The first sign is often the white smoke, sometimes you'll hear the fizzle or you'll even get a whiff of that all too familiar sweet smell.

You've got a leak in your radiator.

You certainly can't race and if you ride too long eventually the engine overheats and you'll face a load of problems. A number of reasons exist for a leaky dirt bike radiator but whatever the cause it's essential to stop riding and plug the hole.

Unfortunately though, it's not always as easy as simply plugging the hole. You'll need careful inspection of the radiator and hoses to find the leaky problem which generally occurs from the following:

  • Leaking hose
  • Swollen hose
  • Leaking coolant from water pump or water pump weep hole
  • Leaking coolant from radiator over flow
  • Leaking radiator

Ride long enough and you'll eventually encounter one or more of these radiator issues because you'll wear a part out, crash, bang bars with another rider or get sprayed with roost.

Leaking Radiator Hose

A leaky hose is the easiest and most convenient problem to fix. It's simply a matter of replacing the affected hose plus it's quite easy to pinpoint as the problem. A leak in a radiator hose usually occurs when damaged from a crash or by wearing out thus it either gets brittle or cracked through time or just can no longer hold the seal. But sometimes the hose clamp fails which is an easy and inexpensive fix.

If the radiator hose or clamp is the problem check out our Clamp Kit and Radiator Hose Kit for the solution.

Swollen Radiator Hose

You'll notice a swollen radiator hose right away (looks like snake digesting a big meal) and you'll need to shut off the bike to prevent the hose from popping off and spraying you with boiling hot coolant. A swollen hose results from a clog in the cooling system - somewhere - usually the radiator or a jammed water pump.

If the radiator is clogged you can try flushing it but most likely it needs replacing at this point. Using the wrong coolant or just not staying on top of maintenance is often the culprit in these cases. If it's the water pump you'll need to replace it.

On other occasions, a faulty radiator cap not releasing pressure when it's supposed to can cause a bulging hose or if your dirt bike is equipped with a thermostat, sometimes those get stuck closed creating a backup in pressure.

Regardless, a swollen radiator hose is a damaged radiator hose. Replace it.

Leaking Coolant from Water Pump or Weep Hole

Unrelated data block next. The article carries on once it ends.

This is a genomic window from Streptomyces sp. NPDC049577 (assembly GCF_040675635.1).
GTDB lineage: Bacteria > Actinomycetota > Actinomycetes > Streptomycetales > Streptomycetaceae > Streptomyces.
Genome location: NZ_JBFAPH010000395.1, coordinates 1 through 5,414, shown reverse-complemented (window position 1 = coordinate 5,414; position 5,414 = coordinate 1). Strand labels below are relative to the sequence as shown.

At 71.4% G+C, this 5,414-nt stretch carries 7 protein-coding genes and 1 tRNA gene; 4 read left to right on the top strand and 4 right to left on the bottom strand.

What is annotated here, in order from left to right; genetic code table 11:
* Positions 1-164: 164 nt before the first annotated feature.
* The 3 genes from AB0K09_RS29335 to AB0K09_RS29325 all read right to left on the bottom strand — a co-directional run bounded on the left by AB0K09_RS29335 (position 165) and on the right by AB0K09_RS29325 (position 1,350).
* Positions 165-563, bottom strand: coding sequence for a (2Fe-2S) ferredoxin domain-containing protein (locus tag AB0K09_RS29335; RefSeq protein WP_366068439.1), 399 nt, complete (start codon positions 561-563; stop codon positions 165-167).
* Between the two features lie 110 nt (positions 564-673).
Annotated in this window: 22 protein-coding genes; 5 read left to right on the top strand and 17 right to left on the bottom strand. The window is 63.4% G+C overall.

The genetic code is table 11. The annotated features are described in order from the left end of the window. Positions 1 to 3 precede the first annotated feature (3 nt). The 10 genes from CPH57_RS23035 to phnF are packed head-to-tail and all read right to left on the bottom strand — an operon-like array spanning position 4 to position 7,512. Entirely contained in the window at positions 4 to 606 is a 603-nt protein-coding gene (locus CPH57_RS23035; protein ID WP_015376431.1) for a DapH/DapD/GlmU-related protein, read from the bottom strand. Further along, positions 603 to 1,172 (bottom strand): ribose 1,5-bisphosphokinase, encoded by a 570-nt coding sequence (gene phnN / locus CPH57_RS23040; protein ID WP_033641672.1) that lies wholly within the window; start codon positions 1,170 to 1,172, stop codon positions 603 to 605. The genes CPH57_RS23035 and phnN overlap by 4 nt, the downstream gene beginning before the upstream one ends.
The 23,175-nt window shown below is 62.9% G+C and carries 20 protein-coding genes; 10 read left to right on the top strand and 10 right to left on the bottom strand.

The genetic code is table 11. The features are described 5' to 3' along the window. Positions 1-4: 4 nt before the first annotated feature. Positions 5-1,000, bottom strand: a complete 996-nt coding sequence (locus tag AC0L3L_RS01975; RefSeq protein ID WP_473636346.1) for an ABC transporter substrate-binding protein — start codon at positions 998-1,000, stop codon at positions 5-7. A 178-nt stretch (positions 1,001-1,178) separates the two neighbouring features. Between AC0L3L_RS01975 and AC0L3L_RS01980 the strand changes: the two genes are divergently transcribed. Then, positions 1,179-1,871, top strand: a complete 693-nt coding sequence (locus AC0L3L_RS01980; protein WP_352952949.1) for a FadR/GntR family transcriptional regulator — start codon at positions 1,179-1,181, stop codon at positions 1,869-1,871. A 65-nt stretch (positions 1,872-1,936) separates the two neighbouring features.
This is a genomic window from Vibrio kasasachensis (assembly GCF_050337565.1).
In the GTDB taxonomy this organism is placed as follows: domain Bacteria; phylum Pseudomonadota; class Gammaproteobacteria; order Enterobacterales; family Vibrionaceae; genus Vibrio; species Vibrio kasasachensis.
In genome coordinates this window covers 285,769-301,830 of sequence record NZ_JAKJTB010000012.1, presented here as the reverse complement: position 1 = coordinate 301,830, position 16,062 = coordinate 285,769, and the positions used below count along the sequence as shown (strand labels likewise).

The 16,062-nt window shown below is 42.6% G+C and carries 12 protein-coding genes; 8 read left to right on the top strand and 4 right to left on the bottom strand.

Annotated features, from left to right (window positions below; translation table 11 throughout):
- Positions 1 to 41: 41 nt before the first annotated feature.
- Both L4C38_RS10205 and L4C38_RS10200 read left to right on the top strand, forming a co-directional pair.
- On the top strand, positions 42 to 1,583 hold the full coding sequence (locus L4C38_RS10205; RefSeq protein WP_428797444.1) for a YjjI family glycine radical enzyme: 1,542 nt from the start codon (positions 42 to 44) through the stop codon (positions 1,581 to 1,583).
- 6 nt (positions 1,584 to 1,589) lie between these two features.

Coolant leaking from the water pump weep hole drips under the water pump cover and you'll have to replace the water pump seal. Inspect the impeller shaft for any grooves otherwise expect the new seal to leak. Most water pump rebuild kits include the shaft as shown here:

Leaking Coolant from Radiator Overflow

A faulty radiator cap or using a cap with the wrong pressure release for your bike often contributes to coolant leaking from the radiator overflow. Buy a new cap.

But don't rule out overheating or a water pump head gasket leak that causes excessive chamber pressure. A head gasket leak allows combustion chamber pressure to bleed into the cooling circuit and vice versa. If the coolant contains oil and or fuel (coolant smells like exhaust or looks like milky oil), or the leak gets worse when revving the engine you're likely looking at a head gasket leak so grab a rebuild kit which includes the gasket. If the gasket leaks you might as well replace the related parts.

Leaking Coolant from the Radiator

The dreaded leak feared by car owners and dirt bike riders everywhere. If the radiator on your dirt bike leaks you've probably got a pretty big issue. Never mind the 5 cent repair jobs (like plopping an egg in) unless it's to get you back to camp therefore use quick aluminum. But it's not a cure, so get a new radiator.

Radiators often get damaged in crashes but also from roost kicked up by the guy you're chasing. Or in the case of extreme racing, getting hit in the side by a dirty rider. Once damaged, it's usually beyond repair and you're better off replacing rather than nickel and diming yourself to future breakdowns. Also, riding in heavy mud conditions clogs the radiator which results in overheating and potential damage to your engine or the radiator.

You can prevent much of these issues from occurring by adding some protection:

Once the radiator is damaged it's best to replace it so you don't encounter issues later. And yes, you can replace one side or the other as long as the other side is undamaged otherwise you'll have to replace the whole system.

A final note: Radiator fins break or bend quite easily preventing air from passing through or creating pin holes in the radiator veins. Use caution when bending the fins back into place and when cleaning your bike with a pressure washer.

Remember, whenever working on the radiator don't open the pressure cap until the bike cools down.